4 issues to watch as heat disrupts the grid

By Edward Klump, Kristi E. Swartz, Miranda Willson | 08/06/2021 07:20 AM EDT

From hydropower shutdowns to solar panels weakened by humidity, grid trouble this summer during heat waves signals what is likely to happen more frequently in a warming world, experts say.

Electric transmission lines on a sunny day in San Francisco.

Extreme heat has pushed parts of the U.S. power grid to the brink in recent years as electricity demand rises, stressing transmission and distribution infrastructure. Justin Sullivan/Getty Images

As coronavirus cases surge across the United States, another factor is playing a large role in shifting power demand and meddling with the grid and electricity mix: heat.

High temperatures have pushed some parts of the country to electric consumption levels well beyond what was seen last year as people crank up air conditioners to keep cool.

Heat is also reducing output from some resources such as natural gas and hydroelectric plants, while in others, it’s taxing infrastructure, such as power lines that are critical to keeping the lights on. In the West, a once-in-a-generation heat dome event, widespread wildfires and record-low water levels at hydroelectric dams are testing the grid, while Texas is grappling with power plant outages.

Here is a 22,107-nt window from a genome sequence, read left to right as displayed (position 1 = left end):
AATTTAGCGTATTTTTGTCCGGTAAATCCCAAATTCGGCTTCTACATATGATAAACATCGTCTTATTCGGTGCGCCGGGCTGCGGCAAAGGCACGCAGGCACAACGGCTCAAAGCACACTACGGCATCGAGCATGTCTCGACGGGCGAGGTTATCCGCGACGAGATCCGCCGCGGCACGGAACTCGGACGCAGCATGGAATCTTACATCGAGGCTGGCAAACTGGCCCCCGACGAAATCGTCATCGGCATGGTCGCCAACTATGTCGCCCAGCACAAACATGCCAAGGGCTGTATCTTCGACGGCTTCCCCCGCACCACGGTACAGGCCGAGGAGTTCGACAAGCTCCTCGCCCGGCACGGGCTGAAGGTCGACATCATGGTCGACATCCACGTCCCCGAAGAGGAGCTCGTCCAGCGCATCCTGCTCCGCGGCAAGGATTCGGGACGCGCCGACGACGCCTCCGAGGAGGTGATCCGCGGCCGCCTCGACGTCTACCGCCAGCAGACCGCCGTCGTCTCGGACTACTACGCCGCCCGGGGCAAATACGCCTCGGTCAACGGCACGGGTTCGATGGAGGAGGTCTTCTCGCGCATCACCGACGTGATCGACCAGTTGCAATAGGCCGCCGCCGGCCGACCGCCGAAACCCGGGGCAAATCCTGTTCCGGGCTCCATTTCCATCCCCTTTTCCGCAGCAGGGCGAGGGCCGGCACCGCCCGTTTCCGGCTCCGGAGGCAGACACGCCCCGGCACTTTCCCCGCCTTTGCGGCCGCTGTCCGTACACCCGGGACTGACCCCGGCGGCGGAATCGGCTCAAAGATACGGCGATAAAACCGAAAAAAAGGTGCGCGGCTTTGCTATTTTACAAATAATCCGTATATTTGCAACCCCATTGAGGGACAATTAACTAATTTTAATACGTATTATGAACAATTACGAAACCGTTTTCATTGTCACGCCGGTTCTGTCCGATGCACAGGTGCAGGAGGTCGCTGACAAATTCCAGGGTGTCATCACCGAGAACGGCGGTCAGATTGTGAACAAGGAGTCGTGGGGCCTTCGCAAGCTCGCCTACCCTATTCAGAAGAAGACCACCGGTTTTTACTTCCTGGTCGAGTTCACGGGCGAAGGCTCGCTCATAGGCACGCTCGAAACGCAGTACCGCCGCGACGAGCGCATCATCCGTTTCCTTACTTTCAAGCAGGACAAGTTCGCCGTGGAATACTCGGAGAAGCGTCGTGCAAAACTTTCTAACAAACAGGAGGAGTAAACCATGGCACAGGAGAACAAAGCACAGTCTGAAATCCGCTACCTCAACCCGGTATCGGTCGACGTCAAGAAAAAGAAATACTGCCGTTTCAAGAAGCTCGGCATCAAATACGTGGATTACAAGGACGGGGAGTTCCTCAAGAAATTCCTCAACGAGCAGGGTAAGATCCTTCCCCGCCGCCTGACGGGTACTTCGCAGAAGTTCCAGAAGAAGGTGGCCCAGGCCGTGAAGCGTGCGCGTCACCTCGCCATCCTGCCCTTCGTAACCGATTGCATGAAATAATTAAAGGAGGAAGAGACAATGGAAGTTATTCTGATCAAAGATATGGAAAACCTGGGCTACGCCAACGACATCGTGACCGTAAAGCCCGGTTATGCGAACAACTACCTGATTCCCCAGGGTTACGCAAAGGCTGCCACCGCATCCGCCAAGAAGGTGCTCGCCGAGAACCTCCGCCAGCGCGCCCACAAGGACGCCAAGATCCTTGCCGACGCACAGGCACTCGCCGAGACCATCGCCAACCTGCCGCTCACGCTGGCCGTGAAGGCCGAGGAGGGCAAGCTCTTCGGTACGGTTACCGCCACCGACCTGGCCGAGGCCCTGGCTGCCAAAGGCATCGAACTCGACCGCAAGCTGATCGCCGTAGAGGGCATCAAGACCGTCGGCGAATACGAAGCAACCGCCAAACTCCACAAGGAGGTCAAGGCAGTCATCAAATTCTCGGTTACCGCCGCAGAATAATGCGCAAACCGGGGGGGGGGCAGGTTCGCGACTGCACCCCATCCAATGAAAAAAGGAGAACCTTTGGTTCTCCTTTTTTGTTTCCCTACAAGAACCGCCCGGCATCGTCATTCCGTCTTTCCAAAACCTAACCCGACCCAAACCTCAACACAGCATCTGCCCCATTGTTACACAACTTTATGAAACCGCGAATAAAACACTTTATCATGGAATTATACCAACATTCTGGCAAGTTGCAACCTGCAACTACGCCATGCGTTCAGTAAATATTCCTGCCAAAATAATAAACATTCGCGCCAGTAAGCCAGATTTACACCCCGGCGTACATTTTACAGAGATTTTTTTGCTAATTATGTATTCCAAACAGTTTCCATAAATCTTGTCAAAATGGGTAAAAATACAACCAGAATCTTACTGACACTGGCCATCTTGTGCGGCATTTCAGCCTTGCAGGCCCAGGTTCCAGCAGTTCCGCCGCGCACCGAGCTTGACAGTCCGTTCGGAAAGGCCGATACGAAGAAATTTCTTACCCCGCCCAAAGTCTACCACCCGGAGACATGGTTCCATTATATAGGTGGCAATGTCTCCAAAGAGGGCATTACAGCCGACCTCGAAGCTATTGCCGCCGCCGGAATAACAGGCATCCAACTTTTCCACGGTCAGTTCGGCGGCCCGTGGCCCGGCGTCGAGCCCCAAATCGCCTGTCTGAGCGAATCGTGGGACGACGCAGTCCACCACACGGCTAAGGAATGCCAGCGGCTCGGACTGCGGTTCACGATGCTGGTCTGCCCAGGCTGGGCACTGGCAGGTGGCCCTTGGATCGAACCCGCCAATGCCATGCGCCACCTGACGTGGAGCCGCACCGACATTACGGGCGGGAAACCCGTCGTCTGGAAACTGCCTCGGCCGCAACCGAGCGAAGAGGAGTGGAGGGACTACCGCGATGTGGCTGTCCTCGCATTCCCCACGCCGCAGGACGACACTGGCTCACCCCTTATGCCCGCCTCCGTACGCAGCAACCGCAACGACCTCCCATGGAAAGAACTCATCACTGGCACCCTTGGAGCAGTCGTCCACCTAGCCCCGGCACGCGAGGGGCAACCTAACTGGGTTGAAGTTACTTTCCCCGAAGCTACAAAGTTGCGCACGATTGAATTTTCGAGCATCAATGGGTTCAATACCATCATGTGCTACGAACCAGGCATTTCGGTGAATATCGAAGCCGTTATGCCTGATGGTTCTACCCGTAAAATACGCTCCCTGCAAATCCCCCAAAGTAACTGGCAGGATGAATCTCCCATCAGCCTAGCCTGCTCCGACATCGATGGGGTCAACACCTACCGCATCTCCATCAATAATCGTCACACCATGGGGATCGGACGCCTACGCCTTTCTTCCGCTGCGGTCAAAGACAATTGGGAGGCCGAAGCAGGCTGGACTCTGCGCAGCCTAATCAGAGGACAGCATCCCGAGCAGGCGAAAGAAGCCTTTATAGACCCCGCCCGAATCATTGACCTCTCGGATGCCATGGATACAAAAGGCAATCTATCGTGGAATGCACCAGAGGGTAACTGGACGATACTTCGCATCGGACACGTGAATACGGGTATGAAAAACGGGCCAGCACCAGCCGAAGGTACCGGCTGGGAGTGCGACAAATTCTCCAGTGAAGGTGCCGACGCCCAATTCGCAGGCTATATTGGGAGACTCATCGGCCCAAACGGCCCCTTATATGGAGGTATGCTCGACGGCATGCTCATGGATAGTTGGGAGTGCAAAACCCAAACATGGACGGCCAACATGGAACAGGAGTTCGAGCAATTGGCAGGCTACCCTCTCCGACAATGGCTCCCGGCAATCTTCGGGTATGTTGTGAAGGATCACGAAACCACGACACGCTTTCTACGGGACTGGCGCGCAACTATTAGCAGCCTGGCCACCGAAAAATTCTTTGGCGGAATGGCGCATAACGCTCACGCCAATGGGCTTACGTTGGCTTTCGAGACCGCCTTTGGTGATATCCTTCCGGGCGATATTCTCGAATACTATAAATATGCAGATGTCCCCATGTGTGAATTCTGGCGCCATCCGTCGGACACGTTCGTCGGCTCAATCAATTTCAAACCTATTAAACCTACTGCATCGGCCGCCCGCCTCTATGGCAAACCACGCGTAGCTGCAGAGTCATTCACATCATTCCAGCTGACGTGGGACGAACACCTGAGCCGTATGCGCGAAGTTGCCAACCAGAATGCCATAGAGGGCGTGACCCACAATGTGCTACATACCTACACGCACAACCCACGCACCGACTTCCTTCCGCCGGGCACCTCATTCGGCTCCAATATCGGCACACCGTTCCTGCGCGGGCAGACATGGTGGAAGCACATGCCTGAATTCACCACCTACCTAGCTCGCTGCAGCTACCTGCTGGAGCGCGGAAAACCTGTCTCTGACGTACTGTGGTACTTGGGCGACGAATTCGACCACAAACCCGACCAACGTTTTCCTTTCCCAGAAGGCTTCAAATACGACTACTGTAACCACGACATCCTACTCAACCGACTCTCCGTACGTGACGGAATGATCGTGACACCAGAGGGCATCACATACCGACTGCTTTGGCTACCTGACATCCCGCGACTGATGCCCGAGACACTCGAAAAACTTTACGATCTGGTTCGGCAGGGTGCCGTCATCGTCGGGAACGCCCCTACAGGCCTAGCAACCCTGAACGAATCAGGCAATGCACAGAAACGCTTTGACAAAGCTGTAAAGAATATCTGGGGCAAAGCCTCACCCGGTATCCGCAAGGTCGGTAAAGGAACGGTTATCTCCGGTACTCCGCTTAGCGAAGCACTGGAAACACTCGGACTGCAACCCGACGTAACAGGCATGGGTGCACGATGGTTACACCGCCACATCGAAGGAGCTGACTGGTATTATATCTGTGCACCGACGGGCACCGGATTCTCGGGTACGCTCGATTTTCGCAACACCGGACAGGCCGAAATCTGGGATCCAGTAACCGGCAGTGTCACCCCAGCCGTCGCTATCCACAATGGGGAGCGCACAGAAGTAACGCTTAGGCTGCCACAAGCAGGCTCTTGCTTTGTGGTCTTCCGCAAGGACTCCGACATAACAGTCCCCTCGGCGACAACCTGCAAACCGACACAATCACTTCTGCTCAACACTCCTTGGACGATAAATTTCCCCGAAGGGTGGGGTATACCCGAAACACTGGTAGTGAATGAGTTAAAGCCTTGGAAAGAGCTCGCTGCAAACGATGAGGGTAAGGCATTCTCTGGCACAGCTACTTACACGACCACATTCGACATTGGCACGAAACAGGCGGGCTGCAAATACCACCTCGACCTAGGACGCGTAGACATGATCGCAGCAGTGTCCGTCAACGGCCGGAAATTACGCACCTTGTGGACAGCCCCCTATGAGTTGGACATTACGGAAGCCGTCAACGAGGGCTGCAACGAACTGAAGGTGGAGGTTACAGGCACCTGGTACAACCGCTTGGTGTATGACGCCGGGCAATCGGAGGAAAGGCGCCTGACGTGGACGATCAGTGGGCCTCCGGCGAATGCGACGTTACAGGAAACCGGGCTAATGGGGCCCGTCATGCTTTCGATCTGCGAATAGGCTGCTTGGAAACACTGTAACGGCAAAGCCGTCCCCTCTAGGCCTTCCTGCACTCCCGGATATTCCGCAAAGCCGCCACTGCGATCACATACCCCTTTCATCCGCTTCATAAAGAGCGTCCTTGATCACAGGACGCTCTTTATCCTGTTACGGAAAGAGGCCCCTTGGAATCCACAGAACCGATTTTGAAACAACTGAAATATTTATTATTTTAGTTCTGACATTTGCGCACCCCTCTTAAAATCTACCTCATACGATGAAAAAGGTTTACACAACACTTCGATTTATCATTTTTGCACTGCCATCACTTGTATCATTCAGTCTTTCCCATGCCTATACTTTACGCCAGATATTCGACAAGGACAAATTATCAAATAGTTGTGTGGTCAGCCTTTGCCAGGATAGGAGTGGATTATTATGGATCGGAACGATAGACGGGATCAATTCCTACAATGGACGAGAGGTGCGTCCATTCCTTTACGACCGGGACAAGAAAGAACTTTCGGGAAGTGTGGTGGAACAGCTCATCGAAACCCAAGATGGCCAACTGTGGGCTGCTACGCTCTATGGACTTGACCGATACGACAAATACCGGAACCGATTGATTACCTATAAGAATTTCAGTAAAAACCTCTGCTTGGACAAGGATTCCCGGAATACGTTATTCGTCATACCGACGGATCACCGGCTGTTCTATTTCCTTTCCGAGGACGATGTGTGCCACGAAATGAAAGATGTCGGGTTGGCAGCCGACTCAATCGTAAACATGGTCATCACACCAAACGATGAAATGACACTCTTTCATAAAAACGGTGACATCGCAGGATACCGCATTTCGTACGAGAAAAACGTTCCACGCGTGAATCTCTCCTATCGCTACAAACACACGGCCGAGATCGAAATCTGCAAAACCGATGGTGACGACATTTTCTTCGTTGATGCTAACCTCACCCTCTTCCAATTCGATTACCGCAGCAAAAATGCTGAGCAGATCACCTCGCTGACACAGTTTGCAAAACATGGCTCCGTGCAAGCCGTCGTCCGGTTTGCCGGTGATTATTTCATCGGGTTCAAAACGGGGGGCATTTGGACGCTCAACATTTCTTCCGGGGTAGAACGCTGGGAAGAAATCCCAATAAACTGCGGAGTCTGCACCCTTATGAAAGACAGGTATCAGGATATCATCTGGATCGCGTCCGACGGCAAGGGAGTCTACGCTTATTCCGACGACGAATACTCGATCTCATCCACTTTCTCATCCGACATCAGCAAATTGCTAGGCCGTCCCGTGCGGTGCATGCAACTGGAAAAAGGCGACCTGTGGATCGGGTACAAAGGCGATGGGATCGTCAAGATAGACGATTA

Utilities, meanwhile, have to juggle the realities of an evolving generation mix as intermittent wind and solar play larger roles in supplying power. Some experts caution that states are not necessarily ready for the new reality of disruption.

“In the past, we had a whole bunch of big power plants, and the question of resource adequacy was, ‘What’s the probability that one of these will go out, or two will go out at the same time?’” said Debra Lew, associate director of the nonprofit Energy Systems Integration Group. “In the future, it’s not going to be like that.”

The issue is at the forefront as the Intergovernmental Panel on Climate Change is set to release a report next week outlining the latest science on how global warming is expected to drive extreme weather in coming decades.

Joseph Fiksel, a professor emeritus at Ohio State University, said traditional business practices in the power sector are no longer adequate, given the world’s “alarming rate of calamities” such as climate change.